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American Suicide Rate

From 1999 through 2014, the age-adjusted suicide rate in the United States increased 24%, from 10.5 to 13.0 per 100,000 population, with the pace of increase greater after 2006.
- National Center for Health Statistics, Increase in Suicide in the United States, 1999–2014


Suicide in the United States has surged to the highest levels in nearly 30 years, a federal data analysis has found, with increases in every age group except older adults. The rise was particularly steep for women. It was also substantial among middle-aged Americans, sending a signal of deep anguish from a group whose suicide rates had been stable or falling since the 1950s.

The suicide rate for middle-aged women, ages 45 to 64, jumped by 63 percent over the period of the study, while it rose by 43 percent for men in that age range, the sharpest increase for males of any age. The overall suicide rate rose by 24 percent from 1999 to 2014, according to the National Center for Health Statistics, which released the study on Friday.
- Sabrina Tavernise, U.S. Suicide Rate Surges to a 30-Year High, NYT, April 22, 2016


The rise in suicide rates has coincided over the past two decades with a vast increase in the number of Americans given a diagnosis of depression or anxiety, and treated with medication.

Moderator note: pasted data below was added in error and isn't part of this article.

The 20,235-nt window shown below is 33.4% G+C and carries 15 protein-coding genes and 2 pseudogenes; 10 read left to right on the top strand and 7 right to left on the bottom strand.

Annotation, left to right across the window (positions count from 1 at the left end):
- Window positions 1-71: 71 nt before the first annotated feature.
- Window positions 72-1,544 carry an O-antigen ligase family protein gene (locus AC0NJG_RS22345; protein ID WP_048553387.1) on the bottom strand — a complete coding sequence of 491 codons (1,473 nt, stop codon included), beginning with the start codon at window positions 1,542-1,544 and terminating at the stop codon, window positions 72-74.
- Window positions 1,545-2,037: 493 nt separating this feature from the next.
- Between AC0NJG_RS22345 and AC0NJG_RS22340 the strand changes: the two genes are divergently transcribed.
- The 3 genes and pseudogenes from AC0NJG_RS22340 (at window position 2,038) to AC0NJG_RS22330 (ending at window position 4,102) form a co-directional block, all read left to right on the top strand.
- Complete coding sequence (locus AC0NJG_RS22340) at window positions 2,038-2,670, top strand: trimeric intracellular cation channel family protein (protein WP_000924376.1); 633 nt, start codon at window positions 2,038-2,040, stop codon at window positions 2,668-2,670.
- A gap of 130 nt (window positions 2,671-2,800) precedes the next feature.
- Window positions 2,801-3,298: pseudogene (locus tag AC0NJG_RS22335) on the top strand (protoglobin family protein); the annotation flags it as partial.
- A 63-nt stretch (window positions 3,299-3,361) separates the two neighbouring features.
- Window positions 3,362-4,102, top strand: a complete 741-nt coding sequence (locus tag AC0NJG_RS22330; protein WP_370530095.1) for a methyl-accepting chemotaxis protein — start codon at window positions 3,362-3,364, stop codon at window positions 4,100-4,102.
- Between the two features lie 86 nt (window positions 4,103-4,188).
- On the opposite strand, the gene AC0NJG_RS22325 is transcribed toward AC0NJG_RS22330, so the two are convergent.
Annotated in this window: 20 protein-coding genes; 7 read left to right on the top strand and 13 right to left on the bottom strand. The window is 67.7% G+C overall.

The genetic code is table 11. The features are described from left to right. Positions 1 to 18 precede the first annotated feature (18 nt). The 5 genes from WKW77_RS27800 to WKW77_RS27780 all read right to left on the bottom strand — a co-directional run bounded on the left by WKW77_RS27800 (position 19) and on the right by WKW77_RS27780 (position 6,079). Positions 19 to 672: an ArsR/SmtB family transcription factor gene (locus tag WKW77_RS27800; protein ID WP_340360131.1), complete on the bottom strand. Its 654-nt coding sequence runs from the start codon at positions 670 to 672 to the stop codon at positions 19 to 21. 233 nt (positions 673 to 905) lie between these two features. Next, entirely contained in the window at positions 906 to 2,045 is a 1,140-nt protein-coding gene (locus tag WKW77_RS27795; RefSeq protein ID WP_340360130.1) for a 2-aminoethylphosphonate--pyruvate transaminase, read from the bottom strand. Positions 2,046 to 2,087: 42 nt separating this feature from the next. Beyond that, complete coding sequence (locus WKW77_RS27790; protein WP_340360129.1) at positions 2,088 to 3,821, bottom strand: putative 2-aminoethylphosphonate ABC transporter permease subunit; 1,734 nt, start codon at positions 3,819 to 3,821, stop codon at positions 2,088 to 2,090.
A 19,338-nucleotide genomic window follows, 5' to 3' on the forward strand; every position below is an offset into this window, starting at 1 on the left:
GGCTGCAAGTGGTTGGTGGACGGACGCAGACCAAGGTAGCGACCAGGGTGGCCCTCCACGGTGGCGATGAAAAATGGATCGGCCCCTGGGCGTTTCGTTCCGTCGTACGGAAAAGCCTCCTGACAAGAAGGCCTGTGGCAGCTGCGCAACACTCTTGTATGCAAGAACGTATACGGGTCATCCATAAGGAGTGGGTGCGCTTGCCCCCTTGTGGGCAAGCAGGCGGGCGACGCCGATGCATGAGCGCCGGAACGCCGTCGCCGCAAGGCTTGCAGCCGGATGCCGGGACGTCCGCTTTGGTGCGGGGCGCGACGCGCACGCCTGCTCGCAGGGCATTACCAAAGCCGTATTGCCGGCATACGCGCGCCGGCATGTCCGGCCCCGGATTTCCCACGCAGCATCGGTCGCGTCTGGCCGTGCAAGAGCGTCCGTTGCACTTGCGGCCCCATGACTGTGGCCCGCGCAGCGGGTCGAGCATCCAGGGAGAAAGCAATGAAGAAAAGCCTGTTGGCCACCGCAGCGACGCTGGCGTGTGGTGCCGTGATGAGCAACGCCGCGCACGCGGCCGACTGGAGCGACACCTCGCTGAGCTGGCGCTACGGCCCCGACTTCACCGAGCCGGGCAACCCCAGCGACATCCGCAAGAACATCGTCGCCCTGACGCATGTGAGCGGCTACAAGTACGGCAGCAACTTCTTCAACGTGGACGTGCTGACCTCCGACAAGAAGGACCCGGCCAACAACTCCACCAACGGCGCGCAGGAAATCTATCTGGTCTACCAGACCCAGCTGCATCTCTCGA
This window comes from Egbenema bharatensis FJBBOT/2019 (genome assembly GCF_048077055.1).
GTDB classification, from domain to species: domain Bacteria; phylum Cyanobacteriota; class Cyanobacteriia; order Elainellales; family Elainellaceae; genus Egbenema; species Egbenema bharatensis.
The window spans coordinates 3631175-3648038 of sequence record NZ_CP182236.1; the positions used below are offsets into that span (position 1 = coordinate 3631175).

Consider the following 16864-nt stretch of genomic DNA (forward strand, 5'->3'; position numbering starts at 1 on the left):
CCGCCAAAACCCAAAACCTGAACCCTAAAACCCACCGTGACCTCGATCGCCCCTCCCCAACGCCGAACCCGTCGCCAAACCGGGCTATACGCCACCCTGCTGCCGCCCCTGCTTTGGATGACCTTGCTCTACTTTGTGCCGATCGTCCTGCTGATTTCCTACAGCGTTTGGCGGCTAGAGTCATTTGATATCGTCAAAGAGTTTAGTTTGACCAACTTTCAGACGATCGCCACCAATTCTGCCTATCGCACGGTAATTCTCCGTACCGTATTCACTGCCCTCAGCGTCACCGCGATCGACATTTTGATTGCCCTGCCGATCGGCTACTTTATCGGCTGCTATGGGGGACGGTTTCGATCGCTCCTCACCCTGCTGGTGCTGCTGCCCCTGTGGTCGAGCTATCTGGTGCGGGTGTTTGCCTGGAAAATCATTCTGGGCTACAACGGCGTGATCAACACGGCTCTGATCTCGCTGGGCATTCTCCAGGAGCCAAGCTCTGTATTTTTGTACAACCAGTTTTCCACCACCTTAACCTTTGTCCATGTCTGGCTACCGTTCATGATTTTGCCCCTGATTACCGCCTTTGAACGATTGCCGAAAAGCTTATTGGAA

The number of people taking an open-ended prescription for an antidepressant is at a historic high. More than 15 million Americans have been on the drugs for more than five years, a rate that has more than tripled since 2000.
- Benedict Carey, How Suicide Quietly Morphed Into a Public Health Crisis, NYT, June 8, 2018


Ms. Pierce says her son committed suicide after a year in which he and his older sister were bullied frequently at school. Over the summer, he had told his mother he was gay. Now, she is angry at the school, which she believes should have done more to stop the taunts and insults.

Jamel’s death comes amid a startling rise in youth suicides, part of a larger public health crisis that has unfolded over a generation: Even as access to mental health care has expanded, the suicide rate in the United States has risen 25 percent since 1999. Middle schoolers are now just as likely to die from suicide as they are from traffic accidents.
- Julie Turkewitz, 9-Year-Old Boy Killed Himself After Being Tormented by Bullies, His Mom Says, NYT, Aug. 28, 2018


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